A philosophy cannot be binding if it does not contain inherent consequences for those who break its rules. In this chapter, Mill says he will explore what built-in sanctions utilitarianism can provide; in other words, what punishments the philosophy might impose upon those who do not abide by it. Mill notes a potential challenge to the utilitarian system: if a person is presented with a first principle that general custom does not deem fundamental, that person will see no reason to respect or value that principle. Rather, the corollary moral ideas based on the first principle will seem to have a stronger foundation (because they enjoy general acceptance) than the foundation itself. Mill says that this challenge will simply persist for utilitarianism until education influences people to see the general good as a deeply rooted moral good. Until this occurs, however, the problem is not unique to utilitarianism, but is rather inherent to any system that attempts to find foundations for morality.
Mill writes that utilitarianism has or can impose all the sanctions that other moral systems can. Mill notes that there exist both external and internal sanctions: external sanctions exist externally to the human agent as an individual; they may take the form of peer pressure—the fear of their disapproval—or of divine pressure—the fear of his wrath. Mill argues that these motives could just as easily be associated with utilitarianism as with any other moral system. The second type of sanction, internal sanctions, stems from one's conscience; these consist of feelings in one's own mind that create discomfort when one violates duty. These feelings can influence actions, if one's moral nature has been sufficiently cultivated. Indeed, internal sanctions are more powerful than any external sanction. And, as they are a fact of human nature, there is no reason to think that they can't be cultivated to support utilitarian principles in specific.
Mill acknowledges that many people believe that individuals are more likely to follow moral principles if they see them as objective fact, rather than if they see them as rooted in subjective feelings. However, Mill observes that whatever a person believes the root of a moral principle to be, his ultimate motivation to action is always subjective feeling. Furthermore, the problem of people ignoring their consciences is a problem facing all of humanity, not just the philosophy of utilitarianism.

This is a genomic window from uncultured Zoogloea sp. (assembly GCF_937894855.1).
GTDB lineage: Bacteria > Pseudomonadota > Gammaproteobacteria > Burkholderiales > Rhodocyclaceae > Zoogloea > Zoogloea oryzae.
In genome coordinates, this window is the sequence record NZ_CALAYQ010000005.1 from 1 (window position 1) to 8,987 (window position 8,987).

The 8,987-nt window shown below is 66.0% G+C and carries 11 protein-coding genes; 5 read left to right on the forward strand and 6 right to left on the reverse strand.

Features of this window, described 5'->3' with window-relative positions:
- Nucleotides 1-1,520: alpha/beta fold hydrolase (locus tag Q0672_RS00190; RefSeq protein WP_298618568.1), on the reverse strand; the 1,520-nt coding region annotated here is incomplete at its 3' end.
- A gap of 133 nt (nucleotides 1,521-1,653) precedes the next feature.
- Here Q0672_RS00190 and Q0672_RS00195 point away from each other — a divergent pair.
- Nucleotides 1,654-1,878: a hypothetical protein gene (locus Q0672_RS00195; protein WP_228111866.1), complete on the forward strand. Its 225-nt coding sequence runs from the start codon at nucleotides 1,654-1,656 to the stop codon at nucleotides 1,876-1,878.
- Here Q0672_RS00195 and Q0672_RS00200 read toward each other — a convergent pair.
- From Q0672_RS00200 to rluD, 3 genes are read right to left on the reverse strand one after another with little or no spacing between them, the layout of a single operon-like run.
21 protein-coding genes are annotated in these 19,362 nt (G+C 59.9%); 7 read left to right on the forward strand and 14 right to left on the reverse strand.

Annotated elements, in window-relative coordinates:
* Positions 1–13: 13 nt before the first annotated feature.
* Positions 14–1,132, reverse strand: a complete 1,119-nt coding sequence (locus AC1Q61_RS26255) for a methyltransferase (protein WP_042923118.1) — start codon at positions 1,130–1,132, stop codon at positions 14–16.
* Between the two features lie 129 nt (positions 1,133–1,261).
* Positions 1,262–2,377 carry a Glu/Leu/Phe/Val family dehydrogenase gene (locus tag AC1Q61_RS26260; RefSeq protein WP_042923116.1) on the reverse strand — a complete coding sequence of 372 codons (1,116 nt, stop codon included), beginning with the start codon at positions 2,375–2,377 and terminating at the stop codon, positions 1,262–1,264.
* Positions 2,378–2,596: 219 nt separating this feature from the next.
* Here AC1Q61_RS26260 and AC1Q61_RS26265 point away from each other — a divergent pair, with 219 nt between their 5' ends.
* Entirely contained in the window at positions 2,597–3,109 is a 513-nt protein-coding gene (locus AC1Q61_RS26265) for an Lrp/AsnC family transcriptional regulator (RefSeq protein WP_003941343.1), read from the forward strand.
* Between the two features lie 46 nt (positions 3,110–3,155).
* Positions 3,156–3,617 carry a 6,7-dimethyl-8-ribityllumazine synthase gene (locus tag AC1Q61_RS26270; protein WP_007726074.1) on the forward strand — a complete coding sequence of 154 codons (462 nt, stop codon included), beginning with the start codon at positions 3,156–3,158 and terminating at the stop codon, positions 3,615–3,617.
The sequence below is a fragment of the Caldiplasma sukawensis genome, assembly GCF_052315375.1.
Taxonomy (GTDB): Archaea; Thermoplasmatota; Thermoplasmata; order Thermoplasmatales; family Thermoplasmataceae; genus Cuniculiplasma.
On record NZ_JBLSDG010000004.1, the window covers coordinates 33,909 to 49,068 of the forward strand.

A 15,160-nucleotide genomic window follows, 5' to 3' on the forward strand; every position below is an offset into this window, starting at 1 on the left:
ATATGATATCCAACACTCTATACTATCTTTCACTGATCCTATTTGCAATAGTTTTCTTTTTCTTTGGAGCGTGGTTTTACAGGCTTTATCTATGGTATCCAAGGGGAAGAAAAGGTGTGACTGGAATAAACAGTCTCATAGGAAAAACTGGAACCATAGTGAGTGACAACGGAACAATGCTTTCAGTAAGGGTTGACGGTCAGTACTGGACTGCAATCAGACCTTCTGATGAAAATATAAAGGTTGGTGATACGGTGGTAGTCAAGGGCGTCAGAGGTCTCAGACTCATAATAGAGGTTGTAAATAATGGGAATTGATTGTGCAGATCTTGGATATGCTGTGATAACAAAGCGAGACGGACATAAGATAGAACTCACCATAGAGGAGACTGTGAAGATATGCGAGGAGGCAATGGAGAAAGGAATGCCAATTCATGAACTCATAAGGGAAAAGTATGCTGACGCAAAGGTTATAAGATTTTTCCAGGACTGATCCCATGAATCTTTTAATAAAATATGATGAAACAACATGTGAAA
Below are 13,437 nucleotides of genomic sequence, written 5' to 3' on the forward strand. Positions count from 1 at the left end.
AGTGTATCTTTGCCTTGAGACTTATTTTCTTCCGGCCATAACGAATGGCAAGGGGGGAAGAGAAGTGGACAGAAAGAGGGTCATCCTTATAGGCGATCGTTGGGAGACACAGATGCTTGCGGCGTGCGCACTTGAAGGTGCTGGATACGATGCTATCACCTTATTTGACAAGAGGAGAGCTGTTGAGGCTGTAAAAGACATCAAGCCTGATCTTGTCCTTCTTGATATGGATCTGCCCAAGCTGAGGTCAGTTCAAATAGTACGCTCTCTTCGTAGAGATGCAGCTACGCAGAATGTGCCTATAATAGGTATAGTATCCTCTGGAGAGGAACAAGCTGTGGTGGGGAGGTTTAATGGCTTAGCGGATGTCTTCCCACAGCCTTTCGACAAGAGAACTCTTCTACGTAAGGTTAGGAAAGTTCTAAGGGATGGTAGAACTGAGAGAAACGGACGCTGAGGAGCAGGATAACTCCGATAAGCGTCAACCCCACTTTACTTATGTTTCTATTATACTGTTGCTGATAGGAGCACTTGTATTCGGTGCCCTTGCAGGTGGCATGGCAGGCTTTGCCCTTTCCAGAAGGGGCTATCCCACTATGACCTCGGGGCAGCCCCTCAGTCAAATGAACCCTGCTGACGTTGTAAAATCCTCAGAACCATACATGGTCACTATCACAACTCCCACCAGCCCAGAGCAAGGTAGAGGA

Thus, if internal sanctions provide the strongest influence over people's actions, utilitarianism must appeal to people's inner sentiments in order to exercise a binding force on them. Mill addresses the issue of whether the sentiment of duty is "innate or implanted" in human consciousness by saying that for the purposes of this essay, the distinction is not important, because either way it would support utilitarianism. Mill maintains that moral feelings are acquired; however, this does not mean that they are not natural. Moral feelings may not be a part of human nature, but they are a natural outgrowth of it. They can spring up to some degree spontaneously, but they can also be cultivated. However, bad moral principles can also be cultivated in people, under the pressure of external sanctions. These are "artificial" moral feelings, because they are imposed rather than naturally developed. However, we can distinguish these from natural moral feelings because the artificial ones eventually dissolve under scrutiny of analysis. Now, because the feeling of duty crucial to utilitarianism does not crumble under reflection, utility emerges as a particularly strong foundation. This suggests that there is "a natural basis of sentiment for utilitarian morality."